The month of September is here. Labor Day marks the last summer holiday, particularly the end of summer. And Patriot Day (9/11) serves as a remembrance of the 2001 attacks in the United States.
My contemplation causes pondering on commemorations as National Grandparents Day (September 13), First Day of Rosh Hashanah (September 19). Let us be mindful of the International Day of Peace (September 21) and Yom Kippur (the 28 th of this month). I have no idea how those four days are observed. But they are on many calendars. Oh yes, steep in my mind is September 22. It’s the First Day of Fall. Or is it the First Day of Autumn? Both are used interchangeably. However, Autumn is more formal.
Continuing my muse mood, you’re hoping to gain something concrete from this article and not read solely about my September mood. I won’t disappoint you. I am incorporating the following into my gaze as Summer sunsets and Autumn rises in 2020:
A PIN number is repetitious. PIN stands for Personal Identification Number. Therefore, you cannot say PIN number without being redundant. Similarly, CD-ROM stands for compact disc, read-only memory. DVD for Digital Video Disc. So don’t repeat the word disc in either case. The last two examples are old school. Yes, I am dating myself. Wait, how can I go on a date with myself? Oh, okay, let’s be serious.
Using could of, would of, and should of These are wrong, born of sloppy speaking styles: could’ve, would’ve, should’ve. What you want to say and write is could have, would have, should have.
You are making a 360-degree turn — as a change of direction. Let’s think about it. If you turn around so that you’re facing in the opposite direction, you have made a 180-degree turn.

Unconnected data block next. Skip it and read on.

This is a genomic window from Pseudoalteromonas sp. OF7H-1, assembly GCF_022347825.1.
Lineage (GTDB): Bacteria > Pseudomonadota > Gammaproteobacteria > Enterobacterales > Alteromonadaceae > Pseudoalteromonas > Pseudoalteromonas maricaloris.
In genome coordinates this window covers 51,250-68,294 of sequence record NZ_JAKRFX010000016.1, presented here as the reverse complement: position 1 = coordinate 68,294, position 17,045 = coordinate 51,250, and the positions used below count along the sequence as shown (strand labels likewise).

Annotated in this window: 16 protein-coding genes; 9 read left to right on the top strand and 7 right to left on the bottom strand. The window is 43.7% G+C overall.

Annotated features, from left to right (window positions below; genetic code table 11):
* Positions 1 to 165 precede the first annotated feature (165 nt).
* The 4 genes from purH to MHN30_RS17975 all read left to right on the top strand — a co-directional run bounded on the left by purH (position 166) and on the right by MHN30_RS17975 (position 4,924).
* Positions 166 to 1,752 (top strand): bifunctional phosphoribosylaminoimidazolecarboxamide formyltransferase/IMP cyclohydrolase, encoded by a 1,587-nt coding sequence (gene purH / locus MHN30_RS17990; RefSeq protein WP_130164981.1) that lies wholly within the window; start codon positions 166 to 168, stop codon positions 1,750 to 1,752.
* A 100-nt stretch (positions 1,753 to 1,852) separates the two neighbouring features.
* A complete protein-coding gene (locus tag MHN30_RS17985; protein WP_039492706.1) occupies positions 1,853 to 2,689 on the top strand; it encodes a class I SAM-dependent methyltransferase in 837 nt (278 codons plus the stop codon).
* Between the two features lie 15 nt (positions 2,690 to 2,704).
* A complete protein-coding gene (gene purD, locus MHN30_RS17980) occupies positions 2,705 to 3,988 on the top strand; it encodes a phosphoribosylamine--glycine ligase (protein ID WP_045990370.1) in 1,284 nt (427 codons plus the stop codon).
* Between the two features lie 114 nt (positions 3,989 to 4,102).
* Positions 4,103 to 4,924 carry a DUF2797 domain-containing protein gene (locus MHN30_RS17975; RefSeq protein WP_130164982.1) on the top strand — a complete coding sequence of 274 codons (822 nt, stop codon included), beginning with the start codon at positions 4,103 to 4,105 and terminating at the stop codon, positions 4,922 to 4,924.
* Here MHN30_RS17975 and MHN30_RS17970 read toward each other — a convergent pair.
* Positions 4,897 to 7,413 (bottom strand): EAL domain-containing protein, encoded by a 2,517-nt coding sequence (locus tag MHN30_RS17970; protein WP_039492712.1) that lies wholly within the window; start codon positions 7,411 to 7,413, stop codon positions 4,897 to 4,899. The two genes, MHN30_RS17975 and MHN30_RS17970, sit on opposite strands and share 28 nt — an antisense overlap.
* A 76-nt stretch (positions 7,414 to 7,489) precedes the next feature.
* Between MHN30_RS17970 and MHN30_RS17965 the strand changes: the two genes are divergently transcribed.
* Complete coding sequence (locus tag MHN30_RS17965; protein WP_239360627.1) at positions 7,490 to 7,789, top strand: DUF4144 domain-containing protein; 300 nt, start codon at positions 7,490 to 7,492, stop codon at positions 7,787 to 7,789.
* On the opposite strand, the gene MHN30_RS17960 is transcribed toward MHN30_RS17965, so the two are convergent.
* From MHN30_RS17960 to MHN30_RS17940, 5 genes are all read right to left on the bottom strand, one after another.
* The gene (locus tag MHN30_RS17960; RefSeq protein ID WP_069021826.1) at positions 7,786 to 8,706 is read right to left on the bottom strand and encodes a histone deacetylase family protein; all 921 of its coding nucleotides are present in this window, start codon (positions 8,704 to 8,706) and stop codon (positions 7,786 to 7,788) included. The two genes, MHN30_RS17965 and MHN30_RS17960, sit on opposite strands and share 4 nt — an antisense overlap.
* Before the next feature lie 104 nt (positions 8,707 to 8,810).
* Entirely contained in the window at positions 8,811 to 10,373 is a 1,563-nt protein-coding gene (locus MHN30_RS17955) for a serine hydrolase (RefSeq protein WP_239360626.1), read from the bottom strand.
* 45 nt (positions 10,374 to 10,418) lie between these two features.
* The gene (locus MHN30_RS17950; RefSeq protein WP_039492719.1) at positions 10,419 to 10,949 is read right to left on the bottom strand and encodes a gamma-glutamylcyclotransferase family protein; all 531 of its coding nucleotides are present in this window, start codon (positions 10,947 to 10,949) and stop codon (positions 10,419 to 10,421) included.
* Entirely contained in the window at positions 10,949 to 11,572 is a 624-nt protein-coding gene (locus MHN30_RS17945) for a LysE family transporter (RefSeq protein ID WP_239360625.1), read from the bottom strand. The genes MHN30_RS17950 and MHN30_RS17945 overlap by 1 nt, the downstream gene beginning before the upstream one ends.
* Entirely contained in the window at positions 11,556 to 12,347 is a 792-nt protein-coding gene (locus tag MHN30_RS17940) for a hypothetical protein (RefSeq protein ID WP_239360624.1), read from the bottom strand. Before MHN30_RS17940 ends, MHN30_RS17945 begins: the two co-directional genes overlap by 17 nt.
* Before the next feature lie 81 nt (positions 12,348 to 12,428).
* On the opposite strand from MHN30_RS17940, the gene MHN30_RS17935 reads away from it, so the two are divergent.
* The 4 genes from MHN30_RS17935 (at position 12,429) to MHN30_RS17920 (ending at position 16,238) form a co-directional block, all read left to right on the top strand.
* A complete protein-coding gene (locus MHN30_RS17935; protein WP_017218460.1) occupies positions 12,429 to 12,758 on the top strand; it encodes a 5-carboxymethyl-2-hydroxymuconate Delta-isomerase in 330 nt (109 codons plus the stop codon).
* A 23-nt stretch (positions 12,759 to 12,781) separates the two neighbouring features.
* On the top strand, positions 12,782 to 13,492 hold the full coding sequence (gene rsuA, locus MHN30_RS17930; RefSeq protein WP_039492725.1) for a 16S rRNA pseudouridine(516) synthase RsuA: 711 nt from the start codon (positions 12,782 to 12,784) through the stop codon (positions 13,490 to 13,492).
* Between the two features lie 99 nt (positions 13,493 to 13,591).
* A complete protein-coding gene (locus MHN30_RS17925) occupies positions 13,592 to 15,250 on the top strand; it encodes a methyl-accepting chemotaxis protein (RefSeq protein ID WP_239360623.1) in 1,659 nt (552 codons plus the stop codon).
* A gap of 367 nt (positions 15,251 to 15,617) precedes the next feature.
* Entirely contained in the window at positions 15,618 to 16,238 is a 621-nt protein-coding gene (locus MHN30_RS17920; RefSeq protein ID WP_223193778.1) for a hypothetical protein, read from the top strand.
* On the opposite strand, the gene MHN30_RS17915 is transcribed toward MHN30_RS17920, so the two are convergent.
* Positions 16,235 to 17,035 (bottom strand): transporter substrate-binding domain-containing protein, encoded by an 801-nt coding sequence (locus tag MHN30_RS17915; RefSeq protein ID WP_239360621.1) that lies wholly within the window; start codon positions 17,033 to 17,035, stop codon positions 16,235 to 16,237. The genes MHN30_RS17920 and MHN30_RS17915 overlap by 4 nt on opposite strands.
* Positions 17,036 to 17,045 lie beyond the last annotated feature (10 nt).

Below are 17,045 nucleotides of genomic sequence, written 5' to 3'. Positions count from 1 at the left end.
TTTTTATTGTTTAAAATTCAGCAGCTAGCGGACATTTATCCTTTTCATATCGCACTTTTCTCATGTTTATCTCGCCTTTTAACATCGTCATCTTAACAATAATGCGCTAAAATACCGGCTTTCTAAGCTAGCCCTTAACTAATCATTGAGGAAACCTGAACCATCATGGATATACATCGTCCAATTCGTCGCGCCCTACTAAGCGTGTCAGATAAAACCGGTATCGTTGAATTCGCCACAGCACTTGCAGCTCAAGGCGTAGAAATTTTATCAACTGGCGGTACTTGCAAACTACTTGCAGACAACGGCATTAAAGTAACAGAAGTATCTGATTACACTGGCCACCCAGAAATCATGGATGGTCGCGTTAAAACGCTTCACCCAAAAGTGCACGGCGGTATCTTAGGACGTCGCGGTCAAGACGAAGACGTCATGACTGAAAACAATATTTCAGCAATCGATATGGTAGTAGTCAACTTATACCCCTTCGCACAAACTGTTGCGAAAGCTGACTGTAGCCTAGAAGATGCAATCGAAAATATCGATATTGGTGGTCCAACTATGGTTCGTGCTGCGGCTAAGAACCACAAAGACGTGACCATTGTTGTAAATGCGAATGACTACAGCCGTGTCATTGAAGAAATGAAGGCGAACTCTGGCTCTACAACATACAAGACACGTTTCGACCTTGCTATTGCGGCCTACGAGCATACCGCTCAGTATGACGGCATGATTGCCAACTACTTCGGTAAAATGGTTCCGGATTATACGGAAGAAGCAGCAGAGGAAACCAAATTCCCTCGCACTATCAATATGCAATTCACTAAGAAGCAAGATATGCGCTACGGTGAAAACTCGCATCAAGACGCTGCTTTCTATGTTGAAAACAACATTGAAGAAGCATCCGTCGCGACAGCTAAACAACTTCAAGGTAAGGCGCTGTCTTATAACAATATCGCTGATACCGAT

Additionally, some phrases are irritating:
Have a good one. Have a good what? Day? Why not say day instead of the ambiguous one? Resolve to be specific.
Back in the day, It conflates in the old days. The phrase is not to be used in addressing a general audience unless you sense most know what it means.
First Annual. If it is the first of, hopefully, a yearly event, it’s not annual. How can the first event be annual? Stating the first (event) is better. Not applying a number to the occasion is even better.
I know, right? This one is a question to agree with the statement. It reveals insecurity, and the speaker is looking for validation, an approving nod. The speaker doesn’t believe he’s right.
Some words aren’t irritating, but tricky:
Arctic. Note the C after the R. Say /ARK-TIK/, not /ar-tik/
Asterisk. Notice the second S.Say /AS-TER-ISK/, not /as-ter-ik/.
Clothes. Notice the TH spelling and sound. Say /KLOTHZ/, not/kloz/.
Dilate. The word has two syllables, not three. Say/DI-LATE/, not/di-a-late/.
Foliage. The word has three syllables. Say /FO-LI-UJ/, not /fol-uj/.
Miniature. The word has four syllables. Say /MIN-I-A-TURE/, not /min-a-ture/.
Realtor. Three syllables. Say /RE-AL-TOR/, not /re-a-la-tor/.
Sherbet. This word has only one r in it. Say /SHER-BET/ not /sher-bert/.
Ticklish. Two syllables. Say /TIK-LISH/, not /tik-i-lish/.
I will address more tricky words and irritating slangs in a later post. My September musings need to be minimum. Otherwise, this writing could easily approach a miniature novel status, and that is a book with a different cover. I have no ambition for novel writing. Speeches, article writing, tutoring, and consulting occupy my time and efforts. Although, not much as I would like, these COVID-19 days. Akin to others in the profession and the public in general, this scribe looks forward to being on the other side of the dastardly coronavirus pandemic. Post-pandemic makes for positive musings.